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Video Games vs Gender

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Lizeth Gonzalez, Business Manager

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Female characters in video games are nothing new, but it is not as common as one would think. Video games have always been “guy territory”, but many girls play video games too. What video games always lacks for these ‘gamer girls’ is the option of a girl character in the main story mode. Of course there are many video games where a female character is present, but they are not always the main focus or even an interactive character. For some video games, female characters are the lesser option and tend to be used just as a last minute addition, just in-case a girl does play the game. For big gaming companies like Rockstar and Activision, female characters were not the main focus for the story mode of their video games, like “Grand Theft Auto” and “Black Ops”.

According to callofduty.com, “Black Ops”, created by Activision and Treyarch, did not include an interactive female character until the release of “Black Ops 3” in 2015. With “Grand Theft Auto”, Rockstar did not have a female character throughout the series, until the “Grand Theft Auto 5” online added female characters on their online servers. For many video games, the choice of a female character is available with extra packages that require a purchase, or are only available online and not in the main story mode of the game. For combat and racing games, the world is dominated by male characters, so its time for girl characters to be incorporated into story modes and not just online or be available by purchase.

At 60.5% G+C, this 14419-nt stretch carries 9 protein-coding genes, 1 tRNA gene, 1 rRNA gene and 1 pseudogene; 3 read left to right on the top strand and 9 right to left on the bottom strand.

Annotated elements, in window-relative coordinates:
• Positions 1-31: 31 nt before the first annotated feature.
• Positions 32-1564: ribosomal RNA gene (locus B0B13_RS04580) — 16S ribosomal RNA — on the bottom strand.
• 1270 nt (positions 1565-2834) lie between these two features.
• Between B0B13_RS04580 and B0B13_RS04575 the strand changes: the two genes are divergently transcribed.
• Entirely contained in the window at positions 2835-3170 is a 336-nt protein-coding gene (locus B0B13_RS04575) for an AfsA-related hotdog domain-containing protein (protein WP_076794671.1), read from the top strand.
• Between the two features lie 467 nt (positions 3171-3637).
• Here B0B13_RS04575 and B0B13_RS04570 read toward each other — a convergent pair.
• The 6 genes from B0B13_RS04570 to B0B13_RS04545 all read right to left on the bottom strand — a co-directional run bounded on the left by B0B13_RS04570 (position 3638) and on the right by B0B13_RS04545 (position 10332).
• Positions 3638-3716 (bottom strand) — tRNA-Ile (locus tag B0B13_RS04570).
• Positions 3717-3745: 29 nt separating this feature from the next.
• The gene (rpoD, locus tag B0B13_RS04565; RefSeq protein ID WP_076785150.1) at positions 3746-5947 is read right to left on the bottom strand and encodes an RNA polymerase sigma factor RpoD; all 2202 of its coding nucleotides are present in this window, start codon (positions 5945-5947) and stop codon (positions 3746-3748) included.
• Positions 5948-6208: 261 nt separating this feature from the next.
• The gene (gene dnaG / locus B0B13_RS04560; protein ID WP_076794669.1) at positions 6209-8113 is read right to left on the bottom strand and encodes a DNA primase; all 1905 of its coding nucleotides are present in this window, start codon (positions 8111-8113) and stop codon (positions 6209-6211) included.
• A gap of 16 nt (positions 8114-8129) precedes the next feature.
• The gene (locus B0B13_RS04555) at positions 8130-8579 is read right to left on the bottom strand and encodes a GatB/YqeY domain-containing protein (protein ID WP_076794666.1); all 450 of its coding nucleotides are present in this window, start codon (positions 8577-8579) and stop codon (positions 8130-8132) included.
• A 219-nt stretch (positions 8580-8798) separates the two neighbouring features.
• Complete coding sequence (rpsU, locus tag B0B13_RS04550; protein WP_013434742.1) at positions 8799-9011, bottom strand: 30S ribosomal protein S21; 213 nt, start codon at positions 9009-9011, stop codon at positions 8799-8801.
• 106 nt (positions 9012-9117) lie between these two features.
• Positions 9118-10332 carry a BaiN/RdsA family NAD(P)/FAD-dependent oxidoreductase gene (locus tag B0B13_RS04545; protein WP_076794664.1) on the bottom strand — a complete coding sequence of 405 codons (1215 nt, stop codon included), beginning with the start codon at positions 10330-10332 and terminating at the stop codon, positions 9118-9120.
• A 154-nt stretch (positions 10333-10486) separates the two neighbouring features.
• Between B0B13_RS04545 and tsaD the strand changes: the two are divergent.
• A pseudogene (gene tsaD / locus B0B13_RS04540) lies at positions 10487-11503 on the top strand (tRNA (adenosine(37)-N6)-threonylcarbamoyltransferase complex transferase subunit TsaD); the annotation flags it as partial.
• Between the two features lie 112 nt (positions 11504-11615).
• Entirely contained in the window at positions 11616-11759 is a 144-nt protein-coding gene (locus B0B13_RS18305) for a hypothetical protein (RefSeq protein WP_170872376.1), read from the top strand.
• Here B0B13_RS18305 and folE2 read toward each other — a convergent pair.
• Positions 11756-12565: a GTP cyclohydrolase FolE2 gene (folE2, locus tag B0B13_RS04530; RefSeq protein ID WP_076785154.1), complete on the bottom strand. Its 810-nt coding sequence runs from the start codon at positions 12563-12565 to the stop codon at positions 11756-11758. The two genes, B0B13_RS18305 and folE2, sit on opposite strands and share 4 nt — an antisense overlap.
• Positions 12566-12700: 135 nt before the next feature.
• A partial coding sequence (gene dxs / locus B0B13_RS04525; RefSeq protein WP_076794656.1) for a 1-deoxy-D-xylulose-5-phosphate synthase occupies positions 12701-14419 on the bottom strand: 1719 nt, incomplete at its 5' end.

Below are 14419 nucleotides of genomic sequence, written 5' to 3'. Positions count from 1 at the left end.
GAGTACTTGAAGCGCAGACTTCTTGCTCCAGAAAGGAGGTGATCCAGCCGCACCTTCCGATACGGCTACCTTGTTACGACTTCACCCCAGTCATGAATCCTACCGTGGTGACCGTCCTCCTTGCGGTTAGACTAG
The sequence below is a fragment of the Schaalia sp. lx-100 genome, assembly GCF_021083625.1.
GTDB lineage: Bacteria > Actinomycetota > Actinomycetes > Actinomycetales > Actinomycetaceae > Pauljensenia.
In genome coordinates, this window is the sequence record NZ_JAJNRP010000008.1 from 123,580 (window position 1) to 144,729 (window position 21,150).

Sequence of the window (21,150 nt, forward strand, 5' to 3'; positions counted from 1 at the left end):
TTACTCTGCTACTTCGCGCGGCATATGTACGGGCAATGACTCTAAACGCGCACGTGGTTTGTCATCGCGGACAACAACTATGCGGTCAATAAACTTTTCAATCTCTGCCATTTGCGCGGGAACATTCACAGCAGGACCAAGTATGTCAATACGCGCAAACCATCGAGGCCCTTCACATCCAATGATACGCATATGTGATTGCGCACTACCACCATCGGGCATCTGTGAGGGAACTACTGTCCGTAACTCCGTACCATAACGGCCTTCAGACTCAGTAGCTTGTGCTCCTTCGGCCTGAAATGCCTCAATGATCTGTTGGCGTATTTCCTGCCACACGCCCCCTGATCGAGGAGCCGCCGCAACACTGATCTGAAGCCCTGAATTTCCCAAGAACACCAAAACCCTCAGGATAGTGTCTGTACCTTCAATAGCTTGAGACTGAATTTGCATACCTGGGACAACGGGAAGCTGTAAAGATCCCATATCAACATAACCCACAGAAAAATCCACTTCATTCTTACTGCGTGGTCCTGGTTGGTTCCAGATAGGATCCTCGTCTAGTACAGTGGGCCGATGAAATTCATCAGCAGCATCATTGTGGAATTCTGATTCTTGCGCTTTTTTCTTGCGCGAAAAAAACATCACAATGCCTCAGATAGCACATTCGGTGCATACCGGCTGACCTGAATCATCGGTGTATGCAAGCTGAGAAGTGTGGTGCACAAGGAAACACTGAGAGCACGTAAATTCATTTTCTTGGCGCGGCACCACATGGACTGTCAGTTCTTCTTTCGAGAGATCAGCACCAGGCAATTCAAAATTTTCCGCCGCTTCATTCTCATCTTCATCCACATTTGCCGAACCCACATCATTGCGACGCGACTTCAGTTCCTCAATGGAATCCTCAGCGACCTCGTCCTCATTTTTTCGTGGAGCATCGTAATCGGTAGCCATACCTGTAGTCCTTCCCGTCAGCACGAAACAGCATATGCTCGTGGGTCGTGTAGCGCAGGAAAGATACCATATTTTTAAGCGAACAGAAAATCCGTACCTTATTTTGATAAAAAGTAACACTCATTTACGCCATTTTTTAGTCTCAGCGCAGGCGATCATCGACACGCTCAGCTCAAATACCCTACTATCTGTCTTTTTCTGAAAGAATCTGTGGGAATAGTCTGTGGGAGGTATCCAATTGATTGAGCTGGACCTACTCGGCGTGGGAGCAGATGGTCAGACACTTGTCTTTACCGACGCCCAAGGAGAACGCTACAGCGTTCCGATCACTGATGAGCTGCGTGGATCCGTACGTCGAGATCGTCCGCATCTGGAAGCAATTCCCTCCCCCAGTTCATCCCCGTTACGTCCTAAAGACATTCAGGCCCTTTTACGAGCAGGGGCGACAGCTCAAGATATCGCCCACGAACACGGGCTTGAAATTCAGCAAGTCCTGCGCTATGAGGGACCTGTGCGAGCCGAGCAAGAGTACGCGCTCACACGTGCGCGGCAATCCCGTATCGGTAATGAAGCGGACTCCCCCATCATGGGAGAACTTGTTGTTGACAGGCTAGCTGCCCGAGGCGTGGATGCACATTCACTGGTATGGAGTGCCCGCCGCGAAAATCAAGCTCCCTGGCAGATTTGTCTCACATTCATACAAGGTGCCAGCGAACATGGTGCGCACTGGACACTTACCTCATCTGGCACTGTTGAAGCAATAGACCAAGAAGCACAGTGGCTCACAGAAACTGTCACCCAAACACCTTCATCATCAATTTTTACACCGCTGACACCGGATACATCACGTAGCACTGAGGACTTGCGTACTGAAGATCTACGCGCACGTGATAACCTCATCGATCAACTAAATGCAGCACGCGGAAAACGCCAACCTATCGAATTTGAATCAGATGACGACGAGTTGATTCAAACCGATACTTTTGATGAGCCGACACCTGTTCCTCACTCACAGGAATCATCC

Nintendo is the exception of the anti-female story mode. “Metroid”, a Nintendo Entertainment System game released on Aug. 6, 1986, was the first game to have the protagonist as a female character, according to www.howtogeek.com’s survey. Samus Aran, the main character, was portrayed as a powerful protagonist that would stop the crime on the planet Zebes. At the end of the video game, the powerful character, which was equipped with full body armor from head to toe throughout the game, was revealed to be a female character. The creator of “Metroid”,Yoshio Sakamoto, spoke about the female character decision in an International Gaming Network (IGN) interview, “‘Why don’t we make Samus Aran a female character to surprise the player?’ Back then I thought it was a nice idea, but I couldn’t foresee what a huge impact this would have on the future of the franchise.” Back then, the female character was definitely a surprise, but because of “Metroid”, more video games started to include female protagonist.

If Yoshio Sakamoto and his design team could bring in a female character back in the ‘80s when girl gaming was not as popular as it is now, then more female character protagonists should be available in the future for more video games coming out for PS4, XBOX ONE, and Nintendo Wii U games. So the next time you see a girl character in “Black Ops” or “Grand Theft Auto”, it might just be a regular girl gamer.

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Video Games vs Gender